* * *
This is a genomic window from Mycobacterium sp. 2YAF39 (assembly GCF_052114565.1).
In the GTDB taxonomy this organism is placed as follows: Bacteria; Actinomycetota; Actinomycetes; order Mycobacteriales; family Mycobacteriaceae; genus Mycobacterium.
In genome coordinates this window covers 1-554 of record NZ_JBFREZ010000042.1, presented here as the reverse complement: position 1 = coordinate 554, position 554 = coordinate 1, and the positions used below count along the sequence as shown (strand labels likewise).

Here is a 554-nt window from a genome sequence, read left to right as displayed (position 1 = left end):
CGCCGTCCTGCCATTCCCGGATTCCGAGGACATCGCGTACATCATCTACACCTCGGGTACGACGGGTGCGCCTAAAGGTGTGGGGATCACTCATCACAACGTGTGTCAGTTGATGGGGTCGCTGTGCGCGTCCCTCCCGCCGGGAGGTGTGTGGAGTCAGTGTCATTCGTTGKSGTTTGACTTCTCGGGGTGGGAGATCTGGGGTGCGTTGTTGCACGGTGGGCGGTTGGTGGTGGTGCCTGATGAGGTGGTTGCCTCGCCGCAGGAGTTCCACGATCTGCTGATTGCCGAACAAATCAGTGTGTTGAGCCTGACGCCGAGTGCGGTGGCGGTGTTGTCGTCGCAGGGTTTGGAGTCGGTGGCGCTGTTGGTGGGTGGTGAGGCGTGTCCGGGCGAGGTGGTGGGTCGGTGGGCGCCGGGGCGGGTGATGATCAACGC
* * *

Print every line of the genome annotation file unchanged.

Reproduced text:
This is a genomic window from Mycobacterium sp. 2YAF39 (assembly GCF_052114565.1).
In the GTDB taxonomy this organism is placed as follows: Bacteria; Actinomycetota; Actinomycetes; order Mycobacteriales; family Mycobacteriaceae; genus Mycobacterium.
In genome coordinates this window covers 1-554 of record NZ_JBFREZ010000042.1, presented here as the reverse complement: position 1 = coordinate 554, position 554 = coordinate 1, and the positions used below count along the sequence as shown (strand labels likewise).

Here is a 554-nt window from a genome sequence, read left to right as displayed (position 1 = left end):
CGCCGTCCTGCCATTCCCGGATTCCGAGGACATCGCGTACATCATCTACACCTCGGGTACGACGGGTGCGCCTAAAGGTGTGGGGATCACTCATCACAACGTGTGTCAGTTGATGGGGTCGCTGTGCGCGTCCCTCCCGCCGGGAGGTGTGTGGAGTCAGTGTCATTCGTTGKSGTTTGACTTCTCGGGGTGGGAGATCTGGGGTGCGTTGTTGCACGGTGGGCGGTTGGTGGTGGTGCCTGATGAGGTGGTTGCCTCGCCGCAGGAGTTCCACGATCTGCTGATTGCCGAACAAATCAGTGTGTTGAGCCTGACGCCGAGTGCGGTGGCGGTGTTGTCGTCGCAGGGTTTGGAGTCGGTGGCGCTGTTGGTGGGTGGTGAGGCGTGTCCGGGCGAGGTGGTGGGTCGGTGGGCGCCGGGGCGGGTGATGATCAACGC